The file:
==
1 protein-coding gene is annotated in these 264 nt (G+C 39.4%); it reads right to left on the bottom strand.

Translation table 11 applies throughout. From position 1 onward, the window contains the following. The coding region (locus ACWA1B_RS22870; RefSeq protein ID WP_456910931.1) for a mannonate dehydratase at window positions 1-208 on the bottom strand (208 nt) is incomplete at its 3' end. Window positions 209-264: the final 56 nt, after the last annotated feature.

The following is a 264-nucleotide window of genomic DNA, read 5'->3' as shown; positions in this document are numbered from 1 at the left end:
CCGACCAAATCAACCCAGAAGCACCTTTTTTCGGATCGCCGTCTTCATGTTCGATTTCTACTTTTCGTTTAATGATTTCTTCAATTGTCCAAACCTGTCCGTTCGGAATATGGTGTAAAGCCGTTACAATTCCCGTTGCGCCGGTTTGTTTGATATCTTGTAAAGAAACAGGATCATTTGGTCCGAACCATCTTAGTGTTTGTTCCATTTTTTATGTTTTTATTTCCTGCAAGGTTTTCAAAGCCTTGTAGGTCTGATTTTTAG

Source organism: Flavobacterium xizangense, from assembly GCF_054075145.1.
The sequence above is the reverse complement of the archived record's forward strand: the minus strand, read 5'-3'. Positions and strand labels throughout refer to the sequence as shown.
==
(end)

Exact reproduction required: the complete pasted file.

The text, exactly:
1 protein-coding gene is annotated in these 264 nt (G+C 39.4%); it reads right to left on the bottom strand.

Translation table 11 applies throughout. From position 1 onward, the window contains the following. The coding region (locus ACWA1B_RS22870; RefSeq protein ID WP_456910931.1) for a mannonate dehydratase at window positions 1-208 on the bottom strand (208 nt) is incomplete at its 3' end. Window positions 209-264: the final 56 nt, after the last annotated feature.

The following is a 264-nucleotide window of genomic DNA, read 5'->3' as shown; positions in this document are numbered from 1 at the left end:
CCGACCAAATCAACCCAGAAGCACCTTTTTTCGGATCGCCGTCTTCATGTTCGATTTCTACTTTTCGTTTAATGATTTCTTCAATTGTCCAAACCTGTCCGTTCGGAATATGGTGTAAAGCCGTTACAATTCCCGTTGCGCCGGTTTGTTTGATATCTTGTAAAGAAACAGGATCATTTGGTCCGAACCATCTTAGTGTTTGTTCCATTTTTTATGTTTTTATTTCCTGCAAGGTTTTCAAAGCCTTGTAGGTCTGATTTTTAG

Source organism: Flavobacterium xizangense, from assembly GCF_054075145.1.
The sequence above is the reverse complement of the archived record's forward strand: the minus strand, read 5'-3'. Positions and strand labels throughout refer to the sequence as shown.